Time Travel Research

Imagine being able to come back to your work site if you’re not there already: 

How could the time you spend travelling to work be better?  

Would it be: better connected public transport links? An easier way to see options of getting from A to B? A different schedule for travel? Having a driver? Feeling safer cycling on the road? Simply spending less time on the road? 

This is a question the Time Travel project is exploring.  

We’d like to understand what would make Travel Time into time well spent.  

To fill gaps between public transport, and employees getting to Microsoft buildings in Redmond, Washington USA, Microsoft started a Connector Shuttle Service to make it easier for folks to get to and from work, and to and from various campuses. Do we need a connector service? Would the cost of taking pressure off parking offset that cost/benefit? How do we support building services dynamically based on demands? Do we need a Zip Car service close by?  


In this first phase of the project, to help answer this and related questions, the Time Travel Project is building the most detailed model ever of our campus community’s travel patterns. We’ll share the ways we get to work to identify where the challenges are.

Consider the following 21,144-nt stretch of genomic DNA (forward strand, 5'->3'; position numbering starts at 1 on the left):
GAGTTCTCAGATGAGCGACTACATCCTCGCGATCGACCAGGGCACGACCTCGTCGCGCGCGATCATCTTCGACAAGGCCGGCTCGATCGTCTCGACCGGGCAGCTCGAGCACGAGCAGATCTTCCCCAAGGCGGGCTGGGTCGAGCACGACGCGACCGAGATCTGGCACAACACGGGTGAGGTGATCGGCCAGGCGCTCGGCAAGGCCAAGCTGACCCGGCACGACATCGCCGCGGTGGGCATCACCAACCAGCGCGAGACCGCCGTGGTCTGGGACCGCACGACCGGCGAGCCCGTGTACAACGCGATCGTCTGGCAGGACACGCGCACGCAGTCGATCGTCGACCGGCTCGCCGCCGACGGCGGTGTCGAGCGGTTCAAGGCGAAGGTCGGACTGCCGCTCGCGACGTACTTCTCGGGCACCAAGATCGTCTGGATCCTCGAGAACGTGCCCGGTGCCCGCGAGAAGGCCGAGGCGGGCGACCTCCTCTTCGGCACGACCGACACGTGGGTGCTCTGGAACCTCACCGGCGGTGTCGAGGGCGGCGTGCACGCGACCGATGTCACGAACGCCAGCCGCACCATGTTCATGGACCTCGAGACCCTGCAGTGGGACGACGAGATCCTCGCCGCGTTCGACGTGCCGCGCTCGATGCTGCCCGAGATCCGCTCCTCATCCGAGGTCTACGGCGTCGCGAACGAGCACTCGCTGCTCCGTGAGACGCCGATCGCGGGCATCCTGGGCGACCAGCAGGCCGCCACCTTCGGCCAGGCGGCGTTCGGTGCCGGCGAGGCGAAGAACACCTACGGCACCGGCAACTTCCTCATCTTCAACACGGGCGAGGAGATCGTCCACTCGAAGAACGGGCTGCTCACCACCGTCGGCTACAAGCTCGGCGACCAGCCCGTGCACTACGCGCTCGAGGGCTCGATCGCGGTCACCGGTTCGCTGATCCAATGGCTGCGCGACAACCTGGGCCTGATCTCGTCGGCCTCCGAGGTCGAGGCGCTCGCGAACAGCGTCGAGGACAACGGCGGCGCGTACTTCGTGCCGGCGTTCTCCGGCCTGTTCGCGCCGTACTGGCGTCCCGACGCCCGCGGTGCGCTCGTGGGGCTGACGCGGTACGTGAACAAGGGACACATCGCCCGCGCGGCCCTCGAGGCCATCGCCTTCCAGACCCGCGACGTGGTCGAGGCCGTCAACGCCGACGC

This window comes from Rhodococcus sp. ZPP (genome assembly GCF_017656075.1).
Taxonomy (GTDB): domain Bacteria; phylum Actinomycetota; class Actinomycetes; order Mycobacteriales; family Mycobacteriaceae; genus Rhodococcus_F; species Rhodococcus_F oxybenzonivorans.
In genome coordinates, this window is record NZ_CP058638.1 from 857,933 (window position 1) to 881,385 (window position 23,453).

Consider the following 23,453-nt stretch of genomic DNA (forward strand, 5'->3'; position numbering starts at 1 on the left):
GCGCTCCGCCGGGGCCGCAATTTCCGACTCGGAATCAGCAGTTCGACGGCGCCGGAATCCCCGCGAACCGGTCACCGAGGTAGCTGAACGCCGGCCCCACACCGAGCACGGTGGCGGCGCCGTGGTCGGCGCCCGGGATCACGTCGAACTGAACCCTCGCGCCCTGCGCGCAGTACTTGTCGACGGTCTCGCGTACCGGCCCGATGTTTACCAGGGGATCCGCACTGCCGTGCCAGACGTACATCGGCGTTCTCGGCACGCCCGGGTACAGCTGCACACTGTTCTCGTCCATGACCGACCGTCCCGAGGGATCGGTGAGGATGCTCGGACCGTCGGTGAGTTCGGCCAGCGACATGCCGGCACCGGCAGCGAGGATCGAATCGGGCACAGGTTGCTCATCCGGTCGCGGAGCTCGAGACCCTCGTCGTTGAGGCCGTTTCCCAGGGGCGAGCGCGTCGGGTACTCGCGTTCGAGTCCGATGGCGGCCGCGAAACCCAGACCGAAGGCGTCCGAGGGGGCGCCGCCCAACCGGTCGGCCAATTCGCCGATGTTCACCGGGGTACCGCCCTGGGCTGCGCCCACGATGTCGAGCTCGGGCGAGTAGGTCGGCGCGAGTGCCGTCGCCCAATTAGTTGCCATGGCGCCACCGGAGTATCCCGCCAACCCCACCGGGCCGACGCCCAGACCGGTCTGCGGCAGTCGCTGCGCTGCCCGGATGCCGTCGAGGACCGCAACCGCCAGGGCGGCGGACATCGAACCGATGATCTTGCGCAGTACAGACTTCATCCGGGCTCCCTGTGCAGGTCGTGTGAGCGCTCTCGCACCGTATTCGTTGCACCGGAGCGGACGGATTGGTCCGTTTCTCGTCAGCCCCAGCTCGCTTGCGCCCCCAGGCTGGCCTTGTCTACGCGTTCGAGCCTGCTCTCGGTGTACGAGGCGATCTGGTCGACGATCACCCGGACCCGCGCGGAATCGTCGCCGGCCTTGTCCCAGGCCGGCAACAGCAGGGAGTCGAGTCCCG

Everyone on campus will have the chance to describe their regular transport needs, and the motivations behind them. Then we’ll bring our findings back to YOU for thoughts on how we might co-design strategies to improve our Time Travel. 


We’re very interested in supporting projects – from course projects, to internships, to Research Fellowships based on 3-12m proposals.  

We’re working on research from Artificial Intelligence to Human-Computer Interaction, and collaborating with teams across campus – Estates and Facilities, and the Transportation Research Group – experts in transportation.

For example:  

  • How can we create more usable ways for people to interact with their transport plans and patterns; to collect data, share strategies, and pilot ideas?
  • How can we incentivise strategies for trading out one’s parking pass? What would make that work?  
  • Analyse travel survey data, combine it with other sources, and build visualisations to understand the different modes of transport and reasons for using them. 
  • Investigate specific interventions to reduce car use based on the available data. Examples are making parking permits more flexible; running shuttle buses; subsidising public transport; encouraging ride sharing; etc. Part of the project is to build models to predict people’s behaviour for different interventions. 
  • Build a recommender systems engine for day to day use, e.g. the best mode of transport given constraints and preferences. 
  • Develop effective incentives to foster environmentally-friendly modes of travel. For instance, which incentive options (e.g. free parking, bus tickets, or cycling training) are most effective considering resource limitations (e.g. parking space or number of buses) and given data on travellers’ preferences? 

Email Dr Enrico Gerding, eg@ecs.soton.ac.uk, to find out more about project opportunities.